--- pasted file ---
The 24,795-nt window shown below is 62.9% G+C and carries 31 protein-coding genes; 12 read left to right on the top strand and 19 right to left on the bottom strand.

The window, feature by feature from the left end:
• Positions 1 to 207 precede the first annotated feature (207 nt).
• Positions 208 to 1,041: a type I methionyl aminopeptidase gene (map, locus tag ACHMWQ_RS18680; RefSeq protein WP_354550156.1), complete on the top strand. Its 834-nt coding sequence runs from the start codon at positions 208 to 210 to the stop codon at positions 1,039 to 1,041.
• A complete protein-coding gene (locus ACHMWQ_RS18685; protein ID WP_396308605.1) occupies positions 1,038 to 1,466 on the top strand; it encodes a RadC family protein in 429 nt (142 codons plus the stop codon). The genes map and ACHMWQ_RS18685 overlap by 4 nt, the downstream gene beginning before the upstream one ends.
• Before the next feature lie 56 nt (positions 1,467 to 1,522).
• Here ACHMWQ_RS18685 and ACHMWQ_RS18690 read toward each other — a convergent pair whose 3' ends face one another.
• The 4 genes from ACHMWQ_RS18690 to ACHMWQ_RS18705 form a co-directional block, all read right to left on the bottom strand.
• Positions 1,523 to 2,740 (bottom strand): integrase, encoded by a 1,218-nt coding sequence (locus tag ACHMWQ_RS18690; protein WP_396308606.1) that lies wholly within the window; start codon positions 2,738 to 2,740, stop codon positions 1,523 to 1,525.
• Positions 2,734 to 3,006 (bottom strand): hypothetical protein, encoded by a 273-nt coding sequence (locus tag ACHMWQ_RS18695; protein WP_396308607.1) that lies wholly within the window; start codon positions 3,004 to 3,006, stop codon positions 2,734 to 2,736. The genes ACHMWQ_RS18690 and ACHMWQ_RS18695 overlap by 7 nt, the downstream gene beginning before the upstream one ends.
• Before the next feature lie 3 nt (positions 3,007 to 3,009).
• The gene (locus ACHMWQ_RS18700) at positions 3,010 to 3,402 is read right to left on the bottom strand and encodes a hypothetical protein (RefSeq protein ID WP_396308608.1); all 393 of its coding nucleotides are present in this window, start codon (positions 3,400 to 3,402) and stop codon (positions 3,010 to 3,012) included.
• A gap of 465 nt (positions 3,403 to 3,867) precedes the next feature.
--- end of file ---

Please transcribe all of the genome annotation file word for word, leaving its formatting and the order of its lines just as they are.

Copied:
The 24,795-nt window shown below is 62.9% G+C and carries 31 protein-coding genes; 12 read left to right on the top strand and 19 right to left on the bottom strand.

The window, feature by feature from the left end:
• Positions 1 to 207 precede the first annotated feature (207 nt).
• Positions 208 to 1,041: a type I methionyl aminopeptidase gene (map, locus tag ACHMWQ_RS18680; RefSeq protein WP_354550156.1), complete on the top strand. Its 834-nt coding sequence runs from the start codon at positions 208 to 210 to the stop codon at positions 1,039 to 1,041.
• A complete protein-coding gene (locus ACHMWQ_RS18685; protein ID WP_396308605.1) occupies positions 1,038 to 1,466 on the top strand; it encodes a RadC family protein in 429 nt (142 codons plus the stop codon). The genes map and ACHMWQ_RS18685 overlap by 4 nt, the downstream gene beginning before the upstream one ends.
• Before the next feature lie 56 nt (positions 1,467 to 1,522).
• Here ACHMWQ_RS18685 and ACHMWQ_RS18690 read toward each other — a convergent pair whose 3' ends face one another.
• The 4 genes from ACHMWQ_RS18690 to ACHMWQ_RS18705 form a co-directional block, all read right to left on the bottom strand.
• Positions 1,523 to 2,740 (bottom strand): integrase, encoded by a 1,218-nt coding sequence (locus tag ACHMWQ_RS18690; protein WP_396308606.1) that lies wholly within the window; start codon positions 2,738 to 2,740, stop codon positions 1,523 to 1,525.
• Positions 2,734 to 3,006 (bottom strand): hypothetical protein, encoded by a 273-nt coding sequence (locus tag ACHMWQ_RS18695; protein WP_396308607.1) that lies wholly within the window; start codon positions 3,004 to 3,006, stop codon positions 2,734 to 2,736. The genes ACHMWQ_RS18690 and ACHMWQ_RS18695 overlap by 7 nt, the downstream gene beginning before the upstream one ends.
• Before the next feature lie 3 nt (positions 3,007 to 3,009).
• The gene (locus ACHMWQ_RS18700) at positions 3,010 to 3,402 is read right to left on the bottom strand and encodes a hypothetical protein (RefSeq protein ID WP_396308608.1); all 393 of its coding nucleotides are present in this window, start codon (positions 3,400 to 3,402) and stop codon (positions 3,010 to 3,012) included.
• A gap of 465 nt (positions 3,403 to 3,867) precedes the next feature.